Marcus Canning - ARTRAGE Inc.
ARTRAGE Inc. director for five years
WABN: Describe – in one sentence – a day at work.
MC: “At this time of year, in the lead up to both the Northbridge Festival and the Artrage Festival, a day at work inevitably ends in the wee hours, involves flipping on varied hats over the day and night and juggling a range of responsibilities: in a nutshell it is multiple-personality multi-tasking, on caffeine.”
WABN: What is the best piece of advice you can give someone to motivate a team?
MC: “Always expect more of yourself than you expect of any other and deliver on expectations every day. Your team will follow.”
WABN: What was the most challenging event in your career?
MC: “My organisation had seriously strained stakeholder relations when I commenced in the role. That presented a hurdle that had to be faced despite the fact it was an area I wasn’t comfortable with or experienced in.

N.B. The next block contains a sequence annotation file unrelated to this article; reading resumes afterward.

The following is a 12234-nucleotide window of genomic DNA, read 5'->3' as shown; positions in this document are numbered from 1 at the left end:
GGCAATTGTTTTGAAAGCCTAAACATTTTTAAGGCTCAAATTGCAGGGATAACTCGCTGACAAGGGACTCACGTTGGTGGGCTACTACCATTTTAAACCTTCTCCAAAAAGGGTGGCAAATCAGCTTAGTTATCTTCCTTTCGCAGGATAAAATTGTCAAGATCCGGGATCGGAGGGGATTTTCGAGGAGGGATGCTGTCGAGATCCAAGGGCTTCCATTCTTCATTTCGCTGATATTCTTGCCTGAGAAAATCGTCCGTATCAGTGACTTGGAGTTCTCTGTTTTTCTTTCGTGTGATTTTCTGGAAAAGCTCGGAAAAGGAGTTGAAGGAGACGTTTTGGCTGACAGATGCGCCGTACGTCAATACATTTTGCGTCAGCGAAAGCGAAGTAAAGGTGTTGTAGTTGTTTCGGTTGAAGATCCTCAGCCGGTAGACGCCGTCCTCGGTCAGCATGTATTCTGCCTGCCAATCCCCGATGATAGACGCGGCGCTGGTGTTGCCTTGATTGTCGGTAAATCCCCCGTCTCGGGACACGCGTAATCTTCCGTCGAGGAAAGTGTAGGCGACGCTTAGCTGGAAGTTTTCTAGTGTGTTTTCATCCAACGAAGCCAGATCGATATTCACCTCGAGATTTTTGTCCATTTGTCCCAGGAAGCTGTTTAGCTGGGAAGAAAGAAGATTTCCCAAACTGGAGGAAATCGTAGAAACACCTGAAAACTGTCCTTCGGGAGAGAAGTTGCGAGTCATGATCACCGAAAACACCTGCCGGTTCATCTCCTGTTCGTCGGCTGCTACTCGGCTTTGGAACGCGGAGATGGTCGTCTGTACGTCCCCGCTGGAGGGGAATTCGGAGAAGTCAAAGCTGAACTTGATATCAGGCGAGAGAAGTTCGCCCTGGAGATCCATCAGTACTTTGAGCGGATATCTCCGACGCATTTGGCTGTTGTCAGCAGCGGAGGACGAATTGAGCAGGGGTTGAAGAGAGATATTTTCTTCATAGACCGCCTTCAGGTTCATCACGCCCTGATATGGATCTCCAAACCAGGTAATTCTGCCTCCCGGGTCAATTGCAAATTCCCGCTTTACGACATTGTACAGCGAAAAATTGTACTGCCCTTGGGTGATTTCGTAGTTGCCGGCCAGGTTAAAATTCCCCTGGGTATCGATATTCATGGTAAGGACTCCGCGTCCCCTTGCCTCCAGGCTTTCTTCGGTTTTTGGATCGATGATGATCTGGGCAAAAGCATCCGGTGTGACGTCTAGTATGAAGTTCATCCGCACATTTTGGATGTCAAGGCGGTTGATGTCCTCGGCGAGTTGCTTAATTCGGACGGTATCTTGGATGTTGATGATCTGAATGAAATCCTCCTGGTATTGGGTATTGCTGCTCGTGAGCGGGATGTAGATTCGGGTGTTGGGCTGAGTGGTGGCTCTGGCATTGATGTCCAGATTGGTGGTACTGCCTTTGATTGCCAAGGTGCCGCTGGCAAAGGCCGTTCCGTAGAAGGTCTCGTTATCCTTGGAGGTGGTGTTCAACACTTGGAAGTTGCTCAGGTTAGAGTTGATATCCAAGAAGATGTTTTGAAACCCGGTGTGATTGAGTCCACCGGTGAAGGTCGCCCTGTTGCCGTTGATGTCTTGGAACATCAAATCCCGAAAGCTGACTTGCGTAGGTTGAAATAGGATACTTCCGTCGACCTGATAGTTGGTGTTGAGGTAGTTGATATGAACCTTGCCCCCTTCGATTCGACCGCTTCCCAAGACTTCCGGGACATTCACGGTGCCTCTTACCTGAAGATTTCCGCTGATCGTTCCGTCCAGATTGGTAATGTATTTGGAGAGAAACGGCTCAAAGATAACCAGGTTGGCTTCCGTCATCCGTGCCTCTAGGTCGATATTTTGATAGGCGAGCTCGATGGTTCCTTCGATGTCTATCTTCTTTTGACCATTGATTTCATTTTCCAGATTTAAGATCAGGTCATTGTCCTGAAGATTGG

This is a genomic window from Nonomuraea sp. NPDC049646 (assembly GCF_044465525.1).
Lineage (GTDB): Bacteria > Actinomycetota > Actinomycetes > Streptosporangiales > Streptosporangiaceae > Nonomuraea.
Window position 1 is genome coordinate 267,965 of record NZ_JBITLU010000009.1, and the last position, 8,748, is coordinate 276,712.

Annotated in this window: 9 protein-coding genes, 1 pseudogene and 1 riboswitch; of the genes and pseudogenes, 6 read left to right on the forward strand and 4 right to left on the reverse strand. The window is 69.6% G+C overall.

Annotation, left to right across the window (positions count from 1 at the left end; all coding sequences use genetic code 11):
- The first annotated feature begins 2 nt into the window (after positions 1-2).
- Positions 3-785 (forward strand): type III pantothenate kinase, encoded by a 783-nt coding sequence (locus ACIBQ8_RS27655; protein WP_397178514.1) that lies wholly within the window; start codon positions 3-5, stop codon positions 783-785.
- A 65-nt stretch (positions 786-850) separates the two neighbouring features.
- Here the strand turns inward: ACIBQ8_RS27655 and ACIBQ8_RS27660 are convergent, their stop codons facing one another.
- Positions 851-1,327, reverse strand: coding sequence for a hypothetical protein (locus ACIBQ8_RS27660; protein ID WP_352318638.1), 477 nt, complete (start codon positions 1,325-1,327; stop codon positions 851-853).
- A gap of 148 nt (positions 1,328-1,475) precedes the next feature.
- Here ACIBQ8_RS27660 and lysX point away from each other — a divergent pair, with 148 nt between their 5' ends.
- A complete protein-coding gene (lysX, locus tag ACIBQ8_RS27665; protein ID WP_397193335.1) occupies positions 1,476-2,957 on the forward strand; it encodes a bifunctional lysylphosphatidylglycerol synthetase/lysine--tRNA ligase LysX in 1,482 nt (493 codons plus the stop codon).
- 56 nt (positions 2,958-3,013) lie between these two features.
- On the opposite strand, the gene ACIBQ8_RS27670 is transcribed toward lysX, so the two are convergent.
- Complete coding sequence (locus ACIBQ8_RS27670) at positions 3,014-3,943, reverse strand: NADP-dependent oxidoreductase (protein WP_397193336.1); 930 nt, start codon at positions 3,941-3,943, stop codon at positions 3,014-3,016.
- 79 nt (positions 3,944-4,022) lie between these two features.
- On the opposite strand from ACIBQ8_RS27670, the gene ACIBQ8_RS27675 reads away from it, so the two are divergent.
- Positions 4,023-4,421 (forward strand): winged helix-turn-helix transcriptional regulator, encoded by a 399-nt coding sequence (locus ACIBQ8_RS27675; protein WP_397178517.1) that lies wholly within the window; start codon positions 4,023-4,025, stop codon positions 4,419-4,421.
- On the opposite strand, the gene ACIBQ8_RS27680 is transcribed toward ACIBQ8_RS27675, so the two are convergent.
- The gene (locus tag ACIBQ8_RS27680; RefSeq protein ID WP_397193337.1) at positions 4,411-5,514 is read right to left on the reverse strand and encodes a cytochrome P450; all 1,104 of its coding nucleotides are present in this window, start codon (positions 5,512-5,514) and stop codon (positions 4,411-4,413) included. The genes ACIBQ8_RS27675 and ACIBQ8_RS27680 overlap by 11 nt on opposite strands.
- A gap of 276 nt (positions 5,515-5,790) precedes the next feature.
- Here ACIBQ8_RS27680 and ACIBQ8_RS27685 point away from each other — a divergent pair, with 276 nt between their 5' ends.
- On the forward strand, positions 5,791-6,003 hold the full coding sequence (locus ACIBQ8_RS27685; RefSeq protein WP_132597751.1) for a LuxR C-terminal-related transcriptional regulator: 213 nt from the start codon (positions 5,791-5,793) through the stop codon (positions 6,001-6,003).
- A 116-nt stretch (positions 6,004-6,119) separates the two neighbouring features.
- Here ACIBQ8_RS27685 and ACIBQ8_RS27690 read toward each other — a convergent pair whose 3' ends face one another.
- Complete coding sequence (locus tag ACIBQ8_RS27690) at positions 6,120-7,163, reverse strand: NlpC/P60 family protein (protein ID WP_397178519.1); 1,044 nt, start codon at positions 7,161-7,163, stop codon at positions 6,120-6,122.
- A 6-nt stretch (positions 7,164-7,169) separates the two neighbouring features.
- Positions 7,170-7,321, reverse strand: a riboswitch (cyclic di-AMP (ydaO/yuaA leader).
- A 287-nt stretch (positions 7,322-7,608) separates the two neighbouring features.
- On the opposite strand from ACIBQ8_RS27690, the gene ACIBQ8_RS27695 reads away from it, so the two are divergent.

“The largest challenges offer the greatest rewards, however, and I discovered that partnership building was an area of organisational activity that was surprisingly enriching and exciting. It always involves creative as well as strategic thinking applied to the needs of others, as well as creative collaboration and communication with a diverse range of people.
“Our partnership with Western Power is a classic example of this, and represents the positive benefits that are generated when vastly different organisations come together and explore their combined creative potential.
“As we speak, a Western Power switch yard site on the rail-line near the Entertainment Centre is being transformed with assistance from Western Power workers into SoCo Cargo – ‘the most unique shipping container venue in the world’. This is one of so many interesting projects that this partnership has stimulated during the past five years.”